Neck Bearing Assembly
January 11th, 2009
  • Construction of the Neck Bearing Assembly
  • While a technoligical marvel, the neck bearing assembly is different from all of the other components that have been built thus far. First, because of it's location in the cap of the windmill, it is likely to receive some weather exposure --- consequently, it is constructed from pressure treated southern yellow pine rather than oak. Secondly, unlike all of the other mechanical components, the neck bearing will not be visible after it has been installed in the cap...

    This might make one wonder why so much time was spent in sanding, varnishing and polishing this piece... The answer to that is easy, quality was important to all of the volunteers who worked on the project... and the things you can't see are just as important as the things you can.

    The following team of participants were responsible for building the neck bearing assembly:

  • Cody Williams
  • Troop 123 of Seaford, Virginia - Boy Scouts of America
  • Hunter Hobbs
  • Troop 123 of Seaford, Virginia - Boy Scouts of America
  • Daniel Akers
  • Troop 123 of Seaford, Virginia - Boy Scouts of America
  • Ross Davenport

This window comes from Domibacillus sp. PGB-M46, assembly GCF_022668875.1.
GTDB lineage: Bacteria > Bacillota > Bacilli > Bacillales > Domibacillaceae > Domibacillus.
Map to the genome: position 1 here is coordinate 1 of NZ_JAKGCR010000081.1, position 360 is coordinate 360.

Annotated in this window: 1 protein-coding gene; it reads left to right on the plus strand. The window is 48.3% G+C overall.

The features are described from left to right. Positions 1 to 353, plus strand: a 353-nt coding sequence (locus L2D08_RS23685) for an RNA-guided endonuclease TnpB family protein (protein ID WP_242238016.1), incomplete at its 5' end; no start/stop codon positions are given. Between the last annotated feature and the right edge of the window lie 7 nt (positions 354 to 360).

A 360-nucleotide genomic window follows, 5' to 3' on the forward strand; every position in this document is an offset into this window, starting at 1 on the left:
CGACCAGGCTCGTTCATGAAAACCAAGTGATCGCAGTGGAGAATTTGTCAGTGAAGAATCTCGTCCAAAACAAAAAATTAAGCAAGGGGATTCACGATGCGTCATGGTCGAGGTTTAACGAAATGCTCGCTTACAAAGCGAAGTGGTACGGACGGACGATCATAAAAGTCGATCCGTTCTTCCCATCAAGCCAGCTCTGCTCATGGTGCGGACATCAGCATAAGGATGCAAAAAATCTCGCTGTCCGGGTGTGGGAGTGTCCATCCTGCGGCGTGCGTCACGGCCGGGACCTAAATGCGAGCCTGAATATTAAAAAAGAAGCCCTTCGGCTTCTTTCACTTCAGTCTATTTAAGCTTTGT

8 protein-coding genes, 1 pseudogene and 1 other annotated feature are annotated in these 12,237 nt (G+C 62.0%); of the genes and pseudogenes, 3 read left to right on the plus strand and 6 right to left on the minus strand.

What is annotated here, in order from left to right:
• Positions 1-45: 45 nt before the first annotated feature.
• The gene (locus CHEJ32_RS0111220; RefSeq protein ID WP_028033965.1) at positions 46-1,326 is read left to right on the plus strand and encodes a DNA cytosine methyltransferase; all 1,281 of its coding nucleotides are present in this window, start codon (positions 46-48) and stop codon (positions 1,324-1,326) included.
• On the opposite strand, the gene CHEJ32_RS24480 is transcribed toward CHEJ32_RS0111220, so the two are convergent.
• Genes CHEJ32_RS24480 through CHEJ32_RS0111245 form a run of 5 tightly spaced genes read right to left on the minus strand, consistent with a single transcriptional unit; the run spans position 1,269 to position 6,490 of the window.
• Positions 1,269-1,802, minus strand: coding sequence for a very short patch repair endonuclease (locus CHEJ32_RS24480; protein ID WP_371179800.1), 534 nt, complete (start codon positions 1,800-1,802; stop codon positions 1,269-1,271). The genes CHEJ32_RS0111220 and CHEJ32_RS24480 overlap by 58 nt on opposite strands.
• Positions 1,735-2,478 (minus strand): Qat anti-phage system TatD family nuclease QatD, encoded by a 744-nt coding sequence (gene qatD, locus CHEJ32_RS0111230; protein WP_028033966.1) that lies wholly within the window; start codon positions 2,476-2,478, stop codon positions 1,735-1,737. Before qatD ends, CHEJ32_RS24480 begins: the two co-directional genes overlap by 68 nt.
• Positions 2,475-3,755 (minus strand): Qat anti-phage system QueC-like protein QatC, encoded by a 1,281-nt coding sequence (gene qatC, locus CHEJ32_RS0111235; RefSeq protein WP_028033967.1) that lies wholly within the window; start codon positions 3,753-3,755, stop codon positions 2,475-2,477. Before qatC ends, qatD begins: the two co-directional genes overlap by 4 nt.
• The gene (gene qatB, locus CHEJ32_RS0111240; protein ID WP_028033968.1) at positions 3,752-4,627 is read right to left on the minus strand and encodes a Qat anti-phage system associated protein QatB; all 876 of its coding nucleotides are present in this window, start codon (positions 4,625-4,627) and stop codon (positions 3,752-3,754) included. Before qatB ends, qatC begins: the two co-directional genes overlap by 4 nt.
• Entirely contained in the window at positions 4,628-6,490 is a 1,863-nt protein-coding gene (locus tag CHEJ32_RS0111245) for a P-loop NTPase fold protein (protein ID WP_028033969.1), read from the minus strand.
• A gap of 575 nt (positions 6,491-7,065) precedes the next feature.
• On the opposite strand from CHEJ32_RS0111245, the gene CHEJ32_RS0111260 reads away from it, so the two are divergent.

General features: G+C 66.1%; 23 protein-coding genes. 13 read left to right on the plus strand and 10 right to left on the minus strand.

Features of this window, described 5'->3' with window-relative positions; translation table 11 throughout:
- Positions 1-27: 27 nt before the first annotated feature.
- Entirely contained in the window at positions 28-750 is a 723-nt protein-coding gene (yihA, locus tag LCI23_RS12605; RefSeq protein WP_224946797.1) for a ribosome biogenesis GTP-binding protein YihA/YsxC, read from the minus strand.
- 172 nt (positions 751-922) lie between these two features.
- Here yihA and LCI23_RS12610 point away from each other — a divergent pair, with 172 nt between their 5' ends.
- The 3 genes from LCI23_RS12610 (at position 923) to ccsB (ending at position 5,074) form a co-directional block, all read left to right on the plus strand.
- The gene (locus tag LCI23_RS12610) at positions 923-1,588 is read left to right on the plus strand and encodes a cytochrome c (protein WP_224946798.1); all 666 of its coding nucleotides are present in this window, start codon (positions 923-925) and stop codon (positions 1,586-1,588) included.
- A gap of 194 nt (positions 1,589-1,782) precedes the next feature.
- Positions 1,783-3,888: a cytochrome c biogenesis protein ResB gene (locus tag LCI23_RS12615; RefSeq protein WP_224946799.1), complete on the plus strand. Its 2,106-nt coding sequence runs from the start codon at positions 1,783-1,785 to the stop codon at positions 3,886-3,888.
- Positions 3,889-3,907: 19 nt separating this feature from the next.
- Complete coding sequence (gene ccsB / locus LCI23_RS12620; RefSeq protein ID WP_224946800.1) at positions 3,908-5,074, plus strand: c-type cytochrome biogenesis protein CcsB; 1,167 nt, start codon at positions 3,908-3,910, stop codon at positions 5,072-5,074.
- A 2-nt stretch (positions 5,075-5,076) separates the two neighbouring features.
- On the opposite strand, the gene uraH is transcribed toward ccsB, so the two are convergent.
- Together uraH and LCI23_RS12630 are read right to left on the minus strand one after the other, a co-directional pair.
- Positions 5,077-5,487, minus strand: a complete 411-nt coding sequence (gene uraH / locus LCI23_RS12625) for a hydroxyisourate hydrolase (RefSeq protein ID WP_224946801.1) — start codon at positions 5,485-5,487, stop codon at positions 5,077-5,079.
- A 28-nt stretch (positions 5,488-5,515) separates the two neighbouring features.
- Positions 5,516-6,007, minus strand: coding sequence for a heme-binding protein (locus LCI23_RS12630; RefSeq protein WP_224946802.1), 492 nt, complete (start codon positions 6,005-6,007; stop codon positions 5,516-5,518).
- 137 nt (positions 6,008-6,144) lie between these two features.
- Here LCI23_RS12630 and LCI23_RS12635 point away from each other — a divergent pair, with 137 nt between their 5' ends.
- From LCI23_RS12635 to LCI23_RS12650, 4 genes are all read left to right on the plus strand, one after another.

• Thomas Nelson Community College
  • Lee Latimer
  • Citizen of York County
  • Madelaine Akers
  • Old Dominion University
  • Mrs. Evelyn Akers
  • Jefferson Lab/The Celebrate Yorktown Committee
  • Mr. Walt Akers
  • Jefferson Lab/The Yorktown Foundation

  • Ready for Action...
  • Like all of the components in this project, the neck bearing assembly started with a plan, a pile of wood and a team of volunteers. Click on the drawing below to see an animation of the neck bearing and all of it's components.

  • Milling the Yoke and the Neck Bearing
  • Of all of the parts on the neck bearing assembly, the yoke is the one with the most elegant curves. After roughing the curves on the bandsaw, the next step was to smooth the cuts with a sharp chisel before sanding. The spoke shave was especially helpful in cleaning out the inside of the neck...

  • Adding the Braces
  • Because a variety of wooden braces are used top tie the neck bearing assembly to the upper curb, special attention was taken to ensure their strength and stability. In addition to being affixed to the beams as shown (with glue and pegs), they also received galvanized screws and metal fasteners from the backside of the board.

  • Fine Tuning the Fit
  • Even though every component was cut as close as possible to the specification, there are always a few boards that must be trimmed and holes that must be drilled at assembly time. By it's nature, pressure treated lumber is prone to significant shrinkage in the first few months, so it's best to wait until the last possible minute to lock things in place --- and always leave room for movement.

    Our volunteers are seen here trimming the bearing ties and drilling expansion holes in the yoke before they are bolted together.

  • Putting It All Together
  • Once all the pieces were tested for proper fit, we broke out the rubber mallets, clamps and wrenches and performed the final assembly on the contraption. Although several of our younger participants had to return home before the last screw was driven, they all helped immeasurably in bringing the project to completion.

    For additional information, please contact Walt Akers.